Former Vet Chan Asks For Revision To 30-Month Doping Conspiracy Sentence

Horse sent to the test barn | Sarah Andrew

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The former New York-based veterinarian Alexander Chan has filed a hand-written plea from prison asking for a reduction to his 30-month sentence that was handed down in May as punishment for his role in the wide-ranging 2020 racehorse doping conspiracy case.

In December 2022, Chan had cut a deal with prosecutors that involved pleading guilty to a single felony charge of drug adulteration and misbranding in exchange for two other felony counts against him being dropped.

Chan's filing with the court on Monday was submitted without an attorney acting on his behalf.

But the 10-page motion laid out a cogent case for reconsideration based on an amendment recently adopted by the United States Sentencing Commission that allows for downward revisions of sentencing levels for petitioners who have zero criminal history points on their records.

According to Chan's filing, the new sentencing commission guidelines allow, in certain cases, for retroactive recalculation of the “offense levels” that are used to determine prison terms, so long as the offenses didn't involve things like violent behavior, the use of weapons, sex crimes, or hate crimes.

Chan is arguing that a recalculated offense level in his instance would reduce his sentence to a 24-to-30 month prison term, and he is asking the court to revise his imprisonment to the lowest end of that tier because of his record of good behavior while jailed at Fort Dix, a low-security federal correctional institution in New Jersey.

Chan wrote in his motion that he has “pursued [computer] programming to a greater degree than any other similarly situated inmate and has been free from disciplinary actions.”

Chan was arrested in March 2020 as part of a series of coordinated law enforcement sweeps in the years-long federal investigation of a network of more than 30 horsemen, veterinarians, and equine pharmaceutical suppliers who ended up facing charges.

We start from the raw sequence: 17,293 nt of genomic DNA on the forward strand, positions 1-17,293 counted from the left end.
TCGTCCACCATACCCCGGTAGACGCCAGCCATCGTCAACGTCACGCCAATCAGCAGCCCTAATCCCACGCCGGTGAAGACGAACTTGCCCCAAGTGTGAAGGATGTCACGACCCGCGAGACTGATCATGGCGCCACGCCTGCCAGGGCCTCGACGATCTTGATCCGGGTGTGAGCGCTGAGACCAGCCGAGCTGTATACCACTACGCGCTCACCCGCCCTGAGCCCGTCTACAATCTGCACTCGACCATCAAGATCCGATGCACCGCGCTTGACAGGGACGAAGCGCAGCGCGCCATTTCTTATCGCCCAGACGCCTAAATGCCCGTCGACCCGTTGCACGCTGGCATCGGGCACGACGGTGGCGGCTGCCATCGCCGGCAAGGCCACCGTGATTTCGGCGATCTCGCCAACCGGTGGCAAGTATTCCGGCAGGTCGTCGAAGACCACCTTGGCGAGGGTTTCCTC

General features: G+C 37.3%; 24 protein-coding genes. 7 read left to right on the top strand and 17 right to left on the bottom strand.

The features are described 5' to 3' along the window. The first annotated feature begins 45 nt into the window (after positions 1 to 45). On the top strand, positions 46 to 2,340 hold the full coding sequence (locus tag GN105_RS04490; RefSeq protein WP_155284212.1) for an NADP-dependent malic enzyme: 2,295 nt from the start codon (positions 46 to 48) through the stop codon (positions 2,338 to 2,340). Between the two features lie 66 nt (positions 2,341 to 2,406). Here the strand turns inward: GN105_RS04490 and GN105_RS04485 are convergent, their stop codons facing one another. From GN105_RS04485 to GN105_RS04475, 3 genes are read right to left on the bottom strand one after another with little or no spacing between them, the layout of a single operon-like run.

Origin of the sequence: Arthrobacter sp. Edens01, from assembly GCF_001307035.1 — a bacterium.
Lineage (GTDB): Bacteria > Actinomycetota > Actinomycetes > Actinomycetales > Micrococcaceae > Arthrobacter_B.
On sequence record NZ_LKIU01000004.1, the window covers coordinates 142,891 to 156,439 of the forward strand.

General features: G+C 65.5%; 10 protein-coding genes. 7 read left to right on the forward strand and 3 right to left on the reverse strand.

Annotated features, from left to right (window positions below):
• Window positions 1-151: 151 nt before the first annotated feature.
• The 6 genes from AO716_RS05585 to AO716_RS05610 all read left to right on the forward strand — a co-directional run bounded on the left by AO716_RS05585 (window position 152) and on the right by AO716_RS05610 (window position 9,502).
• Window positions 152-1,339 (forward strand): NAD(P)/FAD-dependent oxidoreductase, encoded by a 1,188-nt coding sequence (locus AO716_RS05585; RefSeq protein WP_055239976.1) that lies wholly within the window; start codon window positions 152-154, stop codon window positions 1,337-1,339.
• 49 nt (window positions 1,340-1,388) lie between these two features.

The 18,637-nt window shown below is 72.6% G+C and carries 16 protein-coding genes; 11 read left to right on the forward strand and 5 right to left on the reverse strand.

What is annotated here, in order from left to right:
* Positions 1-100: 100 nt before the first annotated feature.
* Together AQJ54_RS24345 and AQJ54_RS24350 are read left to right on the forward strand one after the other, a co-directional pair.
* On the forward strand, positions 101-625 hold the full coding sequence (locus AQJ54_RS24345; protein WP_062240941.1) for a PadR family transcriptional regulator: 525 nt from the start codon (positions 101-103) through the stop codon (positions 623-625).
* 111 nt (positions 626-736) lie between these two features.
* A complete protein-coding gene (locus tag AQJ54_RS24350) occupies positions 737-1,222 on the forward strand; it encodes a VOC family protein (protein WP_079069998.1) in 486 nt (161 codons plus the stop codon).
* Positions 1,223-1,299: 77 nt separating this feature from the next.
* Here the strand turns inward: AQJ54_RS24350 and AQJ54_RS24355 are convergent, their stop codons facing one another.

Jason Servis | The Jockey Club of Saudi Arabia

In the lead-up to sentencing, federal prosecutors had described Chan in court documents as “a former veterinarian for the New York Racing Association (NYRA), and a practicing veterinarian for over 15 years [who] abdicated his duty of responsibility to the horses under his care.”

The feds' portrayal of Chan continued: “After spending three years as a traveling veterinarian for NYRA, the defendant worked under convicted co-defendant Kristian Rhein at Empire Veterinary Group and soon after began providing and/or administering adulterated and misbranded drugs without valid prescriptions, knowing that their use violated New York's racing rules, medical ethics, and the law.”

Chan's own presentence report filed by his legal team had stated that, “Dr. Chan's sterling career and the beautiful young family it supported have since been destroyed because-at the direction of his boss and the owner of the veterinary practice in which he worked, Dr. Kristian Rhein-Dr. Chan participated in the distribution of misbranded substances for use on Thoroughbred racehorses.”

According to a trove of wiretap evidence, plus implicating testimony from plea-bargaining defendants, Klein and Chan's client list included the now-imprisoned former trainer Jason Servis, whom the feds alleged doped almost all the horses under his control in early 2019.

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